You are afraid to start anything because you don’t want to try unless you get it perfect. This leads to massive procrastination on many fronts of your life.
Embrace a philosophy of Try-Observe-Tweak.
This is a great philosophy, and of course one I can’t claim credit for. Unfortunately I’ve heard it from so many places, I can’t tell you all of the sources, nor who is the original to give credit to. And there are lots of different variations, acronyms, etc. Pick one you like and go with it. If you think you deserve citation, you are probably right…email me, and I’ll fix it.
Before I embraced this philosophy, I was constantly “stuck.” I was completely frozen with “not knowing” the full process I’d need to take or how to do anything the most efficiently. As I’ve previously said elsewhere, I had a bizarre disdain for “backtracking” anywhere in my life. This could manifest in running Saturday errands. I’d need to plan out my trip perfectly to minimize the time and distance driving. However, I’d spend so much time thinking about all the variations and alternatives, I’d actually not get out of the driveway. Then once on the road, in my distraction, I’d miss the turn I needed, and my perfect plan was out the window anyway. I’d get very, very angry at myself.
At work this looked like any task becoming a ‘big amorphous blog,’ and my not being able to find the starting point. I’ve talked about this before, too, as well as other things that helped me out of that rut.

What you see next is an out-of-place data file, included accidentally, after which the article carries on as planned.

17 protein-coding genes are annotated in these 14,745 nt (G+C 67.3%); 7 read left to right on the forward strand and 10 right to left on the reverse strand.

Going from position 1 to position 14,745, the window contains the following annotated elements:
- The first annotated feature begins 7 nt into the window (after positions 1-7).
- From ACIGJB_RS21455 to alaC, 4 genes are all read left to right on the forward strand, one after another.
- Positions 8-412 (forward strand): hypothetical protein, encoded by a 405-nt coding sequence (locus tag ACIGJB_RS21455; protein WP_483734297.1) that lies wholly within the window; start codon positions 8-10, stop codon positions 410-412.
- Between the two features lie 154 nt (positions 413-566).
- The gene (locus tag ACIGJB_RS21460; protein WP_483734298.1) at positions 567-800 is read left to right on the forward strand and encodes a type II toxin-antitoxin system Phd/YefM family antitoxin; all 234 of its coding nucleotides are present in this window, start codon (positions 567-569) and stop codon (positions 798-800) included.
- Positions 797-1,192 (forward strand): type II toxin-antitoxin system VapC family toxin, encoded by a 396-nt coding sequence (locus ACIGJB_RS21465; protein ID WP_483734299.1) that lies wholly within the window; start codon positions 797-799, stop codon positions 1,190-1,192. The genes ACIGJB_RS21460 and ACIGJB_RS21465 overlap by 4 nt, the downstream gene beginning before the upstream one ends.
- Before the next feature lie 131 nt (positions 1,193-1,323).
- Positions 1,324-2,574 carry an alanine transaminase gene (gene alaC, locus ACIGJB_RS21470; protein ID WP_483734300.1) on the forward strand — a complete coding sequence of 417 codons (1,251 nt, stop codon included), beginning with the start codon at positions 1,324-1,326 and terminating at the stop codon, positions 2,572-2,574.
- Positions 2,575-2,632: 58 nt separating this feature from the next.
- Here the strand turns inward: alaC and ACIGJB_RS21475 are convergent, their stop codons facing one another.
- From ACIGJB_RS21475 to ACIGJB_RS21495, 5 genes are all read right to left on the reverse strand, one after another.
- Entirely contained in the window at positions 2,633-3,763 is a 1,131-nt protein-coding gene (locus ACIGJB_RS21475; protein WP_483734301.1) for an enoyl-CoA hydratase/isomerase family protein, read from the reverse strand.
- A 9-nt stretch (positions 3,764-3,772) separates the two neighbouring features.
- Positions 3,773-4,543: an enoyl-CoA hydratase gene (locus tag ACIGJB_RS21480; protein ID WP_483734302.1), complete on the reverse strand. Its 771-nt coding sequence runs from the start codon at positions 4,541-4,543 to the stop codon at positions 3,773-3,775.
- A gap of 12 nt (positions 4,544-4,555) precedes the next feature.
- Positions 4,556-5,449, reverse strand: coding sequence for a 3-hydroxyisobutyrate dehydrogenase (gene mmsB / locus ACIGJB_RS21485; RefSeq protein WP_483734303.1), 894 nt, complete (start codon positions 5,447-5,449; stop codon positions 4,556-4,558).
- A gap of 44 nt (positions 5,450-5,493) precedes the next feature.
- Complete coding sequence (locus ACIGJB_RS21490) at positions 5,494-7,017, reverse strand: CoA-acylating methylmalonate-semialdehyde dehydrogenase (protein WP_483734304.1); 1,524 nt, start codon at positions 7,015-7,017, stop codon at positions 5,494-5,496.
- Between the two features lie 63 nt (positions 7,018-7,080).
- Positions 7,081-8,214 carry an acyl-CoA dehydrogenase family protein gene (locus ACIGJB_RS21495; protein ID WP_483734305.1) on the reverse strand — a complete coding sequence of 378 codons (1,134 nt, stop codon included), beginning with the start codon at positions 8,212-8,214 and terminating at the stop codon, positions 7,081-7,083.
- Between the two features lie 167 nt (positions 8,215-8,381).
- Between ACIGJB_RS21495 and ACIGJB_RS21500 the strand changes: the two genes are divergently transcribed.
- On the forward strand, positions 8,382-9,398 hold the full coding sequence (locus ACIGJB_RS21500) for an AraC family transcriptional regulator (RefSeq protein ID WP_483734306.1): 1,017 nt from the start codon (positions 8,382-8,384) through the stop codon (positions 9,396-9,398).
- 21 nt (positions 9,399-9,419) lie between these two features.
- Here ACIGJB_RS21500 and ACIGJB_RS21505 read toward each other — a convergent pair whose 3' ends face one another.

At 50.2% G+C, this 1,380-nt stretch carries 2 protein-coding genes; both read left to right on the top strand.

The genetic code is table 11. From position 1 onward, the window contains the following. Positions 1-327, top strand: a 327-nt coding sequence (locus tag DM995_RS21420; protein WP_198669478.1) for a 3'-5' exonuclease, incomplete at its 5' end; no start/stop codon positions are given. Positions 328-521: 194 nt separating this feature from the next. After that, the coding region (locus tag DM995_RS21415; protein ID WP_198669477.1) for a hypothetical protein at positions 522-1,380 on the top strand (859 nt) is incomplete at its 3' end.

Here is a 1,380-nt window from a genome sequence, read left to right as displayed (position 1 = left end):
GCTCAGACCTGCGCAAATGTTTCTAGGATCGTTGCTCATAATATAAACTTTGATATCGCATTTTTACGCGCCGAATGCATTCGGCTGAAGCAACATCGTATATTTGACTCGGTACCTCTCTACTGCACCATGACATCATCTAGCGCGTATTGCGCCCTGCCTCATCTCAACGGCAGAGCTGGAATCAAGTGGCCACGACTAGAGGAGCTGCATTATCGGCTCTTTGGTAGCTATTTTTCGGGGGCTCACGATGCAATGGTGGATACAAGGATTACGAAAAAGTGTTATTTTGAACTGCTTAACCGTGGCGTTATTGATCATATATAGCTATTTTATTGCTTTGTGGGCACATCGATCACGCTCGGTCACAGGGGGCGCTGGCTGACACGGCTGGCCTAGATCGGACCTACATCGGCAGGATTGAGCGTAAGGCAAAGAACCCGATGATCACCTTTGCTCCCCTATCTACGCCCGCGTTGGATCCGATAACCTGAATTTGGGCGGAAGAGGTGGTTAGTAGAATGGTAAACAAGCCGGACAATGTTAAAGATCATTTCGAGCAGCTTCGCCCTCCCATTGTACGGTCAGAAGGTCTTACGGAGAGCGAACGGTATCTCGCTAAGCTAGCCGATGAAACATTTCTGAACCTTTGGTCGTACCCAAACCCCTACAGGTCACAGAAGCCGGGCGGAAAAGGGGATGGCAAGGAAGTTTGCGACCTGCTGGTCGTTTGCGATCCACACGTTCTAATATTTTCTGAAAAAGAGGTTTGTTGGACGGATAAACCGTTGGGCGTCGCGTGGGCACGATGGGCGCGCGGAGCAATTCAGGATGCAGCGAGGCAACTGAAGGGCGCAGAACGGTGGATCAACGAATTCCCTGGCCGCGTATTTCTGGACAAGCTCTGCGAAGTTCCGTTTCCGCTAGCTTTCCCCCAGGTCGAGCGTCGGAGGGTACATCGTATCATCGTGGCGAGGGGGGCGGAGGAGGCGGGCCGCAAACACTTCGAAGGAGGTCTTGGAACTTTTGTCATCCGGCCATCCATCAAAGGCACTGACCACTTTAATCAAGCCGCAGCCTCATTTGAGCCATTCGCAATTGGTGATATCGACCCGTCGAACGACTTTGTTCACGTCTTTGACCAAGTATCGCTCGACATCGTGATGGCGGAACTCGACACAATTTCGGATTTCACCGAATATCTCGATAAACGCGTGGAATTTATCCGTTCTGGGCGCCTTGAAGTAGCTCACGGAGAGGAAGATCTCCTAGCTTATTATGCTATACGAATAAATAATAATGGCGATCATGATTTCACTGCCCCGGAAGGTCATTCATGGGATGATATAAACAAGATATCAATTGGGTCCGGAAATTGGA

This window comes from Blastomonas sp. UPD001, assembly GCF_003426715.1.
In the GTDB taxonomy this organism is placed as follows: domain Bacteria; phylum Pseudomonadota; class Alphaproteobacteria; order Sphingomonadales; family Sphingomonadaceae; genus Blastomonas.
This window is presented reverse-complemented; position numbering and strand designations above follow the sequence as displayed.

Being stuck, or frozen, like this is perfectionism, plain and simple. I rejected this label for a LONG time. “How can I be a perfectionist when I do everything half-assed???” File that under “Things a perfectionist would say.”
One way out of perfectionism is to view everything in terms of data gathering. Your first attempt, pass, etc., is just to get info. First time taking that SAT? It’s to find out where you need to focus your study time (your weak areas). First time interviewing? It’s not to get the job (if you do, though, awesome!), but to practice interviewing. This is the try portion of the Try-Observe-Tweak Cycle.
After you try, you analyze the data you get. What worked well? What didn’t. What could have gone better? What don’t you know now that will help you in the future? This is the observe phase.
Then, you tweak your approach with your knowledge gained, and you start the cycle over. You try again. And observe again. And tweak again. Rinse and repeat as needed.
Having the little Try-Observe-Tweak idea has been enormously helpful to me. When I hear my perfectionism creeping into my thoughts, I remind myself I’m in a try phase. I’m just data gathering, and I’ll get this eventually. This is how my routines came about…slowly, over months. I finally came to realize my routines and checklists are always changing, and being rigid about them is useless. It seems contradictory, but it actually makes sense. Everything is adapting and changing as we go. Perfectionism is just a form of rigidity in an every-changing world.
That said, I think that “quality work” is not the same as perfectionism, and I’m not excusing you to do a poor job on things or “phone it in.” In that case, realize you might need two or three attempts to get the quality where you want it, but perfection will always be impossible.